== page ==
Anneliese Schaefer, JD, PhD

Associate Professor of Neurology

Phone314-747-3429

Fax314-362-0338

Emailamschaefer@wustl.edu

Additional Titles

  • Executive Director, Hope Center for Neurological Disorders
  • Director, Office of Neuroscience Research

Related Links

Publications

  • Schaefer AM, Hadwiger GD, and Nonet, ML (2000). rpm-1, a conserved neuronal gene that regulates targeting and synaptogenesis in C. elegans. Neuron 26, 345-356.
  • Schaefer AM and Nonet ML (2001). Molecular and cellular insights into presynaptic assembly. Curr Opin Neurobiol 11, 127-134.
  • Hewes RS, Park D, Gauthier SA, Schaefer AM, and Taghert PH (2003). The bHLH protein Dimmed controls neuroendocrine cell differentiation in Drosophila. Development 130, 1771-81.
  • Koushika SP, Schaefer AM, Vincent R, Willis J, Bowerman B., and Nonet ML (2004). Mutations in C. elegans cytoplasmic dynein components reveal specificity of neuronal retrograde cargo. J Neurosci 24, 3907-16.
  • Schaefer AM, Sanes JR, and Lichtman JW (2005). A compensatory subpopulation of motor neurons in a mouse model of amyotrophic lateral sclerosis. J Comp Neurol 490, 290-19.
  • Zheng, Q, Schaefer AM, Nonet ML (2011). Regulation of C. elegans presynaptic differentiation and neurite branching via a novel signaling pathway initiated by SAM-10. Development 138, 87-96.
  •      Luo S, Schaefer AM, Dour S, Nonet ML, The conserved LIM domain-containing focal adhesion protein ZYX-1 regulates synaptic maintenance in Caenorhaditis elegans. Development 2014: 141, 3922-33.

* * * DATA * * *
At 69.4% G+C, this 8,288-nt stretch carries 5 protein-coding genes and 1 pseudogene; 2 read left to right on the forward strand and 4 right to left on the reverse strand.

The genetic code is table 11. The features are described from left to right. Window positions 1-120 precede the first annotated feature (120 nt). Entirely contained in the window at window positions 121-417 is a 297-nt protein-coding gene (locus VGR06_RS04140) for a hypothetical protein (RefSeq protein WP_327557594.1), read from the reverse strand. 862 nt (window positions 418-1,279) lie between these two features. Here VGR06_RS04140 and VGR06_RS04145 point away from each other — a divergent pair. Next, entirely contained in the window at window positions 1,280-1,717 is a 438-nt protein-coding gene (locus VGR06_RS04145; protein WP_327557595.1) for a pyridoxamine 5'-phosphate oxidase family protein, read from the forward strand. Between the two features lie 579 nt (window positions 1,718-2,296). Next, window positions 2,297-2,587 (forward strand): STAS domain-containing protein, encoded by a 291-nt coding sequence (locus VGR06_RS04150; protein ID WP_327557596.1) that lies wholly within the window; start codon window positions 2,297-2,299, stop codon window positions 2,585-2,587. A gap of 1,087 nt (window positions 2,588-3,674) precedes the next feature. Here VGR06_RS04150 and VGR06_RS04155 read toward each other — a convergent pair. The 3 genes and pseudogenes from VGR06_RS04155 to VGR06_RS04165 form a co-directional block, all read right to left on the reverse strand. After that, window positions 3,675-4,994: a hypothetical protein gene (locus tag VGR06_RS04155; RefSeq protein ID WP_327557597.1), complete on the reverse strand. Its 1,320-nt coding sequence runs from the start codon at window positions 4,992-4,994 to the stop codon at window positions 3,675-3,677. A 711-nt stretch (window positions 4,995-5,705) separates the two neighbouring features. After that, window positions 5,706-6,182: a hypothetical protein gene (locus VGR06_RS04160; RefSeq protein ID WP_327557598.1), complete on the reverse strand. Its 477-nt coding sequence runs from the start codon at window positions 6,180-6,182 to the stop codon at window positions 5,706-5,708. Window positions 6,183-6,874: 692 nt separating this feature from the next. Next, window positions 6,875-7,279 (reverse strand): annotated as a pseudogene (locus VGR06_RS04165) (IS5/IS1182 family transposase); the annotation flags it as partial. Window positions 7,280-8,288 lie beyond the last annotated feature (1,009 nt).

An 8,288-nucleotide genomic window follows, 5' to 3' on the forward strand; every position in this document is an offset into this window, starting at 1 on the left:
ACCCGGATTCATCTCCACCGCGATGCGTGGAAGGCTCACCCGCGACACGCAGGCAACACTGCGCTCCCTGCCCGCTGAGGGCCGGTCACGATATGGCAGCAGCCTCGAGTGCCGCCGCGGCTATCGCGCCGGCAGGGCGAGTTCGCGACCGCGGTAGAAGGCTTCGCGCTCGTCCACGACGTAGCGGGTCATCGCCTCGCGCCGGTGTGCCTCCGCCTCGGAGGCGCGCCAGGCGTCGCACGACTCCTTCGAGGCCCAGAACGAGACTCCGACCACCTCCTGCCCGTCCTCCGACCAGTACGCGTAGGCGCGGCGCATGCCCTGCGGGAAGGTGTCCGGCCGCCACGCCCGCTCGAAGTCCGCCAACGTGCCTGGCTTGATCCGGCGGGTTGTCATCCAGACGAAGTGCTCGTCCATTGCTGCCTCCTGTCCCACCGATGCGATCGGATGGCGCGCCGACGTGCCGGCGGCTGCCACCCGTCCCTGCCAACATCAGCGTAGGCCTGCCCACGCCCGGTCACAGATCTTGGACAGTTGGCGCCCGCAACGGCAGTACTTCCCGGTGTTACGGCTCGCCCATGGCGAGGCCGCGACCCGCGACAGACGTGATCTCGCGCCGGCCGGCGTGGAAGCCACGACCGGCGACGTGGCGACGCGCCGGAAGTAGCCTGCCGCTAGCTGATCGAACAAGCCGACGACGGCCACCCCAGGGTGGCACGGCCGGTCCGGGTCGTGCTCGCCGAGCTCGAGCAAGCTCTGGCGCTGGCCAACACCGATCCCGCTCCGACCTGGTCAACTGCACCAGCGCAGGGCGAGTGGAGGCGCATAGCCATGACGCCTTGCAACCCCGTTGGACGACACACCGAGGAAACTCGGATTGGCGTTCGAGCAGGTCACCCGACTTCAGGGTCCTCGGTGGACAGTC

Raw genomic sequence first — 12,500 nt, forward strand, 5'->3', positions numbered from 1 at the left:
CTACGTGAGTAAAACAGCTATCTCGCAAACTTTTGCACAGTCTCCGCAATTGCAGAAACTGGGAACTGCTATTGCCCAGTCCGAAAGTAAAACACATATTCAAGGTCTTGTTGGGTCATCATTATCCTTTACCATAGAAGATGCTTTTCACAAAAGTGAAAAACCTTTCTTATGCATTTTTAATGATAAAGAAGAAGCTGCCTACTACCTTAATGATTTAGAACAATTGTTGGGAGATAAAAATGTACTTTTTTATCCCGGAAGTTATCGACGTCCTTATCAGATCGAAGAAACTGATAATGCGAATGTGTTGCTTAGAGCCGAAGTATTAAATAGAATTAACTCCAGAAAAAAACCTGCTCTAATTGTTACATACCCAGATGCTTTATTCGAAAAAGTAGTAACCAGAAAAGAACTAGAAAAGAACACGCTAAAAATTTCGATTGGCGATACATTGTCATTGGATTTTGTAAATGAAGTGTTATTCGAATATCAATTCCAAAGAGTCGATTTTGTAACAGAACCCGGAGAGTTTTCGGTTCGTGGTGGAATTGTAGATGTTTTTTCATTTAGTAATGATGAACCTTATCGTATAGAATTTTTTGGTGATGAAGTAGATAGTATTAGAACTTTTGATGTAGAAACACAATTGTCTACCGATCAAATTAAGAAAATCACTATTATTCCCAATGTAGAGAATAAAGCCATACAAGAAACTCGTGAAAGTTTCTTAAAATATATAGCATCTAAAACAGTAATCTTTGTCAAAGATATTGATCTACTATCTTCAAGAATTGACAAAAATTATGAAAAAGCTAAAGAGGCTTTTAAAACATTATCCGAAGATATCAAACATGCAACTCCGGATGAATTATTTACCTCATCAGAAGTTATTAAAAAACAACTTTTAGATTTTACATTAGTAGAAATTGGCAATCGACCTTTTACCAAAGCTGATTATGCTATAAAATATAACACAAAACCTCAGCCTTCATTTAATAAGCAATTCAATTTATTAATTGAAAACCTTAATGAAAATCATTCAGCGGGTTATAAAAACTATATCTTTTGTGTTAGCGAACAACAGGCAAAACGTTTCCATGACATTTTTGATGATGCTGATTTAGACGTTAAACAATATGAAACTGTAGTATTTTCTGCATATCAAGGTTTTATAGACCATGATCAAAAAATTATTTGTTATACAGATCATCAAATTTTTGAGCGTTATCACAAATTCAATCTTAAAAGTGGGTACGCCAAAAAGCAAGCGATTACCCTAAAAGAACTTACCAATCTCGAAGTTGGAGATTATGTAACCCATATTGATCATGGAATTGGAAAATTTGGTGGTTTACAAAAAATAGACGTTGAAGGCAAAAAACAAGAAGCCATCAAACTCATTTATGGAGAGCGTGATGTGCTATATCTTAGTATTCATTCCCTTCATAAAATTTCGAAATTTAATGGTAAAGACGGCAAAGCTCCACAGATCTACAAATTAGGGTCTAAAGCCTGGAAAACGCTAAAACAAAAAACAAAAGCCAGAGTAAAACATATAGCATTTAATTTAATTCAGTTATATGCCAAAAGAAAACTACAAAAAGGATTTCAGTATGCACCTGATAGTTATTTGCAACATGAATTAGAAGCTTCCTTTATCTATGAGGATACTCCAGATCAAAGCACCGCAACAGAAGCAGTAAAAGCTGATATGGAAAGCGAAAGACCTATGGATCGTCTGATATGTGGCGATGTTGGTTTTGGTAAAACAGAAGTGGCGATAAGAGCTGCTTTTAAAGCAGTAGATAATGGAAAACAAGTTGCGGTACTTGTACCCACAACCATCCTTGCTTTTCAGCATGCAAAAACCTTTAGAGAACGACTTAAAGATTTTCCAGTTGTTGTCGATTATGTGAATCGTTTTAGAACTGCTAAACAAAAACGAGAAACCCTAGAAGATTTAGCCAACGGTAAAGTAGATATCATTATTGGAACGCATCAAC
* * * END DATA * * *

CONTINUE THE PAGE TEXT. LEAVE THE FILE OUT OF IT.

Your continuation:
• Zheng Q, Ahlawat S, Schaefer AM, Mahoney T, Koushika SP, Nonet ML, The Vesicle Protein SAM-4 Regulates the Processivity of Synaptic Vesicle Transport.  PLoS Genetics 2014:10, e1004644.

Dr. Schaefer is Executive Director of the Hope Center for Neurological Disorders and Director of the Office of Neuroscience Research (ONR).

As Executive Director of the Hope Center, Dr. Schaefer oversees day-to-day operations towards the Hope Center’s mission, namely, promoting collaborative research to better understand biological mechanisms of nerve cell degeneration, and mechanisms to facilitate repair. To achieve this mission, the Hope Center provides research dollars for funding, offers educational and training opportunities, and enables shared facilities for cutting-edge equipment and expertise.

Separately, Dr. Schaefer and colleagues established the ONR in 2008 to provide infrastructure for the broad expanse of Neuroscience research at Washington University, including the Hope Center. The ONR coordinates the annual Neuroscience Retreat, and ran the Neuroscience Colloquium, the first and only seminar series to represent all Neuroscience at Washington University.  Most recently, the ONR has expanded to address topics of Neuroscience and Society, namely, research on brain development, function and disease as they relate to societal issues.  This expanded effort includes a conference (fall 2017) and other events intended to create bridges outside our institution.